Re: Oak Polypore

Re: Oak Polypore

Postby Neil » Fri Aug 14, 2009 12:05 am

Keep an eye on these Polypores, as when I discovered a new site for this in 2006, not one bracket has survived long enough to produce spores.
In 2006, I found 2 'fruiting bodies' on a dead trunk, the biggest was eaten, probably by a deer, before I could show anybody. I surrounded the trunk with brushwood to keep the deer away and luckily it re-grew.
Meanwhile, the smaller one never grew anymore and just shrivelled up. About 4 weeks later, just before the remaining Polypore was about ready to sporulate, something had knocked it off and I found it on the ground.
In 2007, no Polypores were found. In 2008, 2 Polypores were found on the same trunk in the same position with the 'stump' of an eaten one in a new position. I believe this one was eaten by slugs before it had a chance to form a bracket and it never re-grew. The 2 remaining Polypores just 'gave up' and shrivelled. I also found 3 eaten stumps (slugs again ?) on another dead Oak log. Believing it may have been the deer again, I covered them with bracken to see if they would recover, but when I returned and pulled the bracken away, there were 4 slugs munching away (ironically, probably aided by the bracken covering)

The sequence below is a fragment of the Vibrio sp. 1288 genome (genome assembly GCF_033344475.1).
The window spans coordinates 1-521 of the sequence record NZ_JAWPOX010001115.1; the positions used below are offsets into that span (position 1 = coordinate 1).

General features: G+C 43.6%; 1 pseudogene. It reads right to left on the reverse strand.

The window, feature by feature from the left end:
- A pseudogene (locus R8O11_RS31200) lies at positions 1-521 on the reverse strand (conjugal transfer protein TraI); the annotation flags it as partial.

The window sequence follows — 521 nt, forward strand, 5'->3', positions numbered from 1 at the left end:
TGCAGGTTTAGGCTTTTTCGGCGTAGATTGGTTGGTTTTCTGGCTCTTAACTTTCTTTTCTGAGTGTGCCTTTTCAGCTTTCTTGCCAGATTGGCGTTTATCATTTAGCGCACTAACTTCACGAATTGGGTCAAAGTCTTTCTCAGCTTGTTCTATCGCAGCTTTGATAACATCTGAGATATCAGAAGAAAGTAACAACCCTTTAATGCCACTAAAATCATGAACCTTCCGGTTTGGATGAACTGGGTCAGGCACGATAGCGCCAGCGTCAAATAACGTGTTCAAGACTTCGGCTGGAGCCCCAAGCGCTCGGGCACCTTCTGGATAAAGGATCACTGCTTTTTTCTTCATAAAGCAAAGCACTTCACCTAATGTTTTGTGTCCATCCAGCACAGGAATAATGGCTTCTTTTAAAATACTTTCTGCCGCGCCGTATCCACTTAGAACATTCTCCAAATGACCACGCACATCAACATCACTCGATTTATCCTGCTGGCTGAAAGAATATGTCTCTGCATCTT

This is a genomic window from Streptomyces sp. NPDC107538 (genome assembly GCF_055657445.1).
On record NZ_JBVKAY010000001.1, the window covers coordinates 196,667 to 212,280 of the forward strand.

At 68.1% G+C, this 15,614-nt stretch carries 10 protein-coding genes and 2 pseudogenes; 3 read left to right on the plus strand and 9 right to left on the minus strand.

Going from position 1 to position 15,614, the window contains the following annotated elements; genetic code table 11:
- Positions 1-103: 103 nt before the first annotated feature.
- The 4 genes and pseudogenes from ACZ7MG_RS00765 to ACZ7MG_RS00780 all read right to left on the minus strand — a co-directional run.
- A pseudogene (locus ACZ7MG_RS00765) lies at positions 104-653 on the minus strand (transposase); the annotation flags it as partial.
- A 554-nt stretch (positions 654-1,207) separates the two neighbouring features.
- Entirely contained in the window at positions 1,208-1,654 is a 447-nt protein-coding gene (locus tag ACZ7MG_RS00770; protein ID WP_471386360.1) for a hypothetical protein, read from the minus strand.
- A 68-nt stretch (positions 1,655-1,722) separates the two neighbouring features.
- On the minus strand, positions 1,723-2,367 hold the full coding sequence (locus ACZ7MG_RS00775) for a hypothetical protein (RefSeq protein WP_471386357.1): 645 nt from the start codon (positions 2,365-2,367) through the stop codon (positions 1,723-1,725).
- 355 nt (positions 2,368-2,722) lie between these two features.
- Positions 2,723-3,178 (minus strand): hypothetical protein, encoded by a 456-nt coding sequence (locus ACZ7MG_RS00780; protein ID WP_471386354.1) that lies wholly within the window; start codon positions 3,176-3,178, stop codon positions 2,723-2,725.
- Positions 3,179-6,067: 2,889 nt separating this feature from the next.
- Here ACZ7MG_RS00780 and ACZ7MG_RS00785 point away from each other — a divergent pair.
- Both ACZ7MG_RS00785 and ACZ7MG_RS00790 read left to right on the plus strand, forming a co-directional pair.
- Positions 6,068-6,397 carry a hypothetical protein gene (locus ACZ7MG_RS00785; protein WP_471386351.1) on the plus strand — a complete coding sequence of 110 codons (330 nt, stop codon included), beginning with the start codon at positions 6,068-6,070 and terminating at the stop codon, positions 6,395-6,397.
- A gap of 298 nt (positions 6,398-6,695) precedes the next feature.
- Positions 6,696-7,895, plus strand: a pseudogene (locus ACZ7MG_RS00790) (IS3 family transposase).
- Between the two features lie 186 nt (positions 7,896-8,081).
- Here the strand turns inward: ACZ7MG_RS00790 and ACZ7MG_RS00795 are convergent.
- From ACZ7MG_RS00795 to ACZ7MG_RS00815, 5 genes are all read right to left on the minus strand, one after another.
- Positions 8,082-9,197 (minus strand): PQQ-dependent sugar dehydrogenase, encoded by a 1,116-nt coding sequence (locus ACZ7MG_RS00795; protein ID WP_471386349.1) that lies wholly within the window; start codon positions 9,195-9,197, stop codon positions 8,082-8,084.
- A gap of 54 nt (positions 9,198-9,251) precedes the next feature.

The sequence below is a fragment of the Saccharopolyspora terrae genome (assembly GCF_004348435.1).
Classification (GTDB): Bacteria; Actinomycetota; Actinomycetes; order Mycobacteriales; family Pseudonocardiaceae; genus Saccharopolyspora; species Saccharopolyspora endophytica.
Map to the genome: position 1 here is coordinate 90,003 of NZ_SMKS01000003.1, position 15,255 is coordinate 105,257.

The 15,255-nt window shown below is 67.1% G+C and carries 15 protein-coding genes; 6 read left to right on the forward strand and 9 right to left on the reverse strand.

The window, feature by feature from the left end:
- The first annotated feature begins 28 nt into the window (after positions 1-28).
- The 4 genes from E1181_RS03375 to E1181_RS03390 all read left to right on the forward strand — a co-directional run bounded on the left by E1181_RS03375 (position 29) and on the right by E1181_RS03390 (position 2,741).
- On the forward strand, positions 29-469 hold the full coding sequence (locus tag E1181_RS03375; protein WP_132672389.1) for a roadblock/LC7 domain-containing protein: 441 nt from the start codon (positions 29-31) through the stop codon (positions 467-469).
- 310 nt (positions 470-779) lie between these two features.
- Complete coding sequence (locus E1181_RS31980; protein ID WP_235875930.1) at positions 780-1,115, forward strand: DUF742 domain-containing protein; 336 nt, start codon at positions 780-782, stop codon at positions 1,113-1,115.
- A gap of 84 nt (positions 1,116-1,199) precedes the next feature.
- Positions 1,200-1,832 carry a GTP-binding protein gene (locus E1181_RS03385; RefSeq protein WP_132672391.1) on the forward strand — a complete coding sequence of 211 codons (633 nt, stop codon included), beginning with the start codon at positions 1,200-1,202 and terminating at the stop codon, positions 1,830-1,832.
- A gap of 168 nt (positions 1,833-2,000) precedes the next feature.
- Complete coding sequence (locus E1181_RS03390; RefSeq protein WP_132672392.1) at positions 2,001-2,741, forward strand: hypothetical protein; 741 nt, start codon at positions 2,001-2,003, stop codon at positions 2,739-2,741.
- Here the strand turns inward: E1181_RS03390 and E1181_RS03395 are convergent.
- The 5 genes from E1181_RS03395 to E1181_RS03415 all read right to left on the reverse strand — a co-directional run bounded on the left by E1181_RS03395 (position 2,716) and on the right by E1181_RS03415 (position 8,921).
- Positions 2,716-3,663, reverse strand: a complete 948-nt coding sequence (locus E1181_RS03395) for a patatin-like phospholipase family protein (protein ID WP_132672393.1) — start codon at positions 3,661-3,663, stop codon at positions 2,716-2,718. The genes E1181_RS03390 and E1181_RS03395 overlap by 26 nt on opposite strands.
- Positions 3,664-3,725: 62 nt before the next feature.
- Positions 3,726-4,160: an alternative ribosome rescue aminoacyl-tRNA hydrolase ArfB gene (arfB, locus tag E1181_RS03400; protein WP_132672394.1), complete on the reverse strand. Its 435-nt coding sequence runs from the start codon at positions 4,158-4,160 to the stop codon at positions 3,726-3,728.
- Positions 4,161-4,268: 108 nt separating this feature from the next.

This year, 2009, 6 Polypores of various stages attempted to grow on the same original dead trunk, and whilst I seem to have succeeded in keeping the deer away, there seems nothing I can do to prevent them drying up or to keep slugs away, furthermore, looking at broken small fragments of Oak Polypore around one of the brackets seems to indicate mice or a squirrel has now found these brackets to their liking.

Is this a serious problem nationally ? It would be interesting to know if other parts of Britain suffer this same problem and to see if there is any solution.
Strangely, the main wood in Suffolk where Oak Poly has it's stronghold, does not appear to have these problems and I have seen many Oak Poly's within deer height growing to maturity on standing Oaks and branches on the ground - even though many deer are present.
Neil.
Neil
 

Return to Piptoporus quercinus

Who is online

Users browsing this forum: No registered users and 1 guest

cron